German business sentiment rose for the third month in a row in January, beating expectations and offering fresh evidence that Europe's largest economy is shrugging off a sovereign debt crisis that has hammered growth in other euro zone countries.
The Munich-based Ifo think tank said on Wednesday its business climate index, based on a monthly survey of some 7,000 companies, rose to 108.3 in January from a revised 107.3 in December, its highest level since August and the biggest monthly increase in 11 months.
The reading was at the top end of expectations in a Reuters poll of 39 economists that produced a median forecast of 107.5. It sent the euro to a session high versus the dollar.
Did anyone say recession? Today's Ifo index shows that the German economy only made a short stopover at the end of last year and is now heading towards expansion again, said Carsten Brzeski, an economist at ING in Brussels.
The widely-spread fear that the euro zone's biggest economy could now also be caught by the crisis virus has been soothed.
A sub-index on expectations posted the biggest monthly climb since July 2010, a sign businesses are confident that Europe's powerhouse will return to healthy growth from the second quarter of the year. It rose to 100.9 from a revised 98.6.
Ifo's sub-index on current conditions fell to 116.3 from 116.7 in December.
Economists said the third consecutive increase signalled a turning point in Germany's outlook, with growth broadening again, prompting JP Morgan analysts to expect German quarter-on-quarter gross domestic product (GDP) growth of around 1 percent in the first three months of the year.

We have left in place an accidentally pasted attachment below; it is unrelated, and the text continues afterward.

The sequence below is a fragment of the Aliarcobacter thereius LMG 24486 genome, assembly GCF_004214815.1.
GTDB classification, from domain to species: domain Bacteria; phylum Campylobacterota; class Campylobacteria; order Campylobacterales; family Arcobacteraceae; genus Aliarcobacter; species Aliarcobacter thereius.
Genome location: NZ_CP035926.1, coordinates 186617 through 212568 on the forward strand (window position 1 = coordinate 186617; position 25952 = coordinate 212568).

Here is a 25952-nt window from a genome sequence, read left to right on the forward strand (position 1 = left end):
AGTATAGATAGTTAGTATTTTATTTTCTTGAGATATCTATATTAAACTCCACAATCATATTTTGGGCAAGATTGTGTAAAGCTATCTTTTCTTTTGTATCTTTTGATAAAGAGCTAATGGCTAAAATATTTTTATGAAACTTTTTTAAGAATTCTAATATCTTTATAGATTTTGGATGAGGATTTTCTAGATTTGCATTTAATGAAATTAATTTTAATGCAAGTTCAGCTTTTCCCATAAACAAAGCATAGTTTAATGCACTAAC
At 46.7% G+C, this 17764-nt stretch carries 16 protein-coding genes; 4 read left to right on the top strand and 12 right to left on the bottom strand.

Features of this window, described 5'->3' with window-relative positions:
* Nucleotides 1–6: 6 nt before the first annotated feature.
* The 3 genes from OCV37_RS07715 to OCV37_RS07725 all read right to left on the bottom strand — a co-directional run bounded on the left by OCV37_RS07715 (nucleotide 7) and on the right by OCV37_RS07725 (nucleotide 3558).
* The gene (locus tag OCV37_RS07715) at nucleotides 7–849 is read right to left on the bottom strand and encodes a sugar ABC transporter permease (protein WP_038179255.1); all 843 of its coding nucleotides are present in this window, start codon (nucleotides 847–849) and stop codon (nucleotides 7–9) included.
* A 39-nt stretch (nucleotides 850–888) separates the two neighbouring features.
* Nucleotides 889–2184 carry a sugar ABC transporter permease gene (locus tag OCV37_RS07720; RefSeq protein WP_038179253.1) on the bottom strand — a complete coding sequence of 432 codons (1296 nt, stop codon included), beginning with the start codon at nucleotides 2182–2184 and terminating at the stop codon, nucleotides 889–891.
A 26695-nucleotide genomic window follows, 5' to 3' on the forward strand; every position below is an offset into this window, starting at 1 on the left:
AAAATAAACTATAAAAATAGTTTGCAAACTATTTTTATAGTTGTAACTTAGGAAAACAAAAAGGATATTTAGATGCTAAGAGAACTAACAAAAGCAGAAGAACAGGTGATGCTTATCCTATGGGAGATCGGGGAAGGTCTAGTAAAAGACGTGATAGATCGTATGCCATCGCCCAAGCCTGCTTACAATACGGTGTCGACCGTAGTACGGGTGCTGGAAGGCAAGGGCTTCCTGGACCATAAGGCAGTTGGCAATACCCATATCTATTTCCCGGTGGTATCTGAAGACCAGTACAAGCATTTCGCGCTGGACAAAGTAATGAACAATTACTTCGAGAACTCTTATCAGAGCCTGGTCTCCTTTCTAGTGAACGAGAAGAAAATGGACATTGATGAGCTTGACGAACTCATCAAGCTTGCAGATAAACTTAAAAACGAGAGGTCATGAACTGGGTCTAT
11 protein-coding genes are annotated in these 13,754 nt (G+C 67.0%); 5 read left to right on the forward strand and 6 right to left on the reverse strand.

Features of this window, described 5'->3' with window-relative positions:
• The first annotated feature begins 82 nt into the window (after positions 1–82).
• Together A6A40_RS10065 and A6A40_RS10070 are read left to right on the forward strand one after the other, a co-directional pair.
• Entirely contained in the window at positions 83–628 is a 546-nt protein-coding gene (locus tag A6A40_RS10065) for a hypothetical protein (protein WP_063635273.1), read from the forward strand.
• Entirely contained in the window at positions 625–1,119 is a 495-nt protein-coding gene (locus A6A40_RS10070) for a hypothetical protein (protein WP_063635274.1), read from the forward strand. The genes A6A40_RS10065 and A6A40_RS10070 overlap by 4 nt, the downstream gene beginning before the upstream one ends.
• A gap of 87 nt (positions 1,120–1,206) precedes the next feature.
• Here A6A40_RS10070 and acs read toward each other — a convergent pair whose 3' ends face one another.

Germany's government predicts the economy will grow 0.1 percent in the first quarter.
We have hit the floor with GDP in the first quarter, Unicredit economist Andreas Rees said.
Germany has been resilient in the face of troubles elsewhere in the euro zone, as fiscal prudence, steady demand for its high-quality products, and high competitiveness have helped it weather a tough global environment.
But its economy slowed at the end of last year and some economists see a risk of two consecutive quarters of contraction -- the technical definition of a recession -- in the fourth quarter of 2011 and first quarter of 2012.
There are no signs of a recession, said Ifo economist Klaus Abberger, pointing to the euro zone debt crisis as the main risk to the German outlook.
Germany was the only country in the euro zone to retain a top-grade AAA credit rating with a stable outlook from Standard & Poor's, after the rating agency's mass downgrade of states using the single currency earlier this month.
The strong Ifo, combined with an expanding manufacturing sector and better investor sentiment, came a day after the International Monetary Fund cut its outlook for German growth to 0.3 percent from 1.3 percent for this year, a forecast that Bundesbank President Jens Weidmann said was too low.
Still, economists are concerned that while Germany is weathering the storm well, its growth is far from enough to bolster the euro zone as a whole.
And in a sign that the gloomier economic environment is making it harder for firms already struggling to secure financing, a number of high-profile German companies have filed for insolvency in recent months.
Germany's biggest drugstore chain Schlecker said last week it was filing for insolvency after failing to secure funds to keep it afloat while it restructures its business.
(Reporting by Annika Breidthardt, additional reporting by Stephen Brown, Madeline Chambers, Brian Rohan and Gareth Jones; Editing by Noah Barkin and Stephen Nisbet)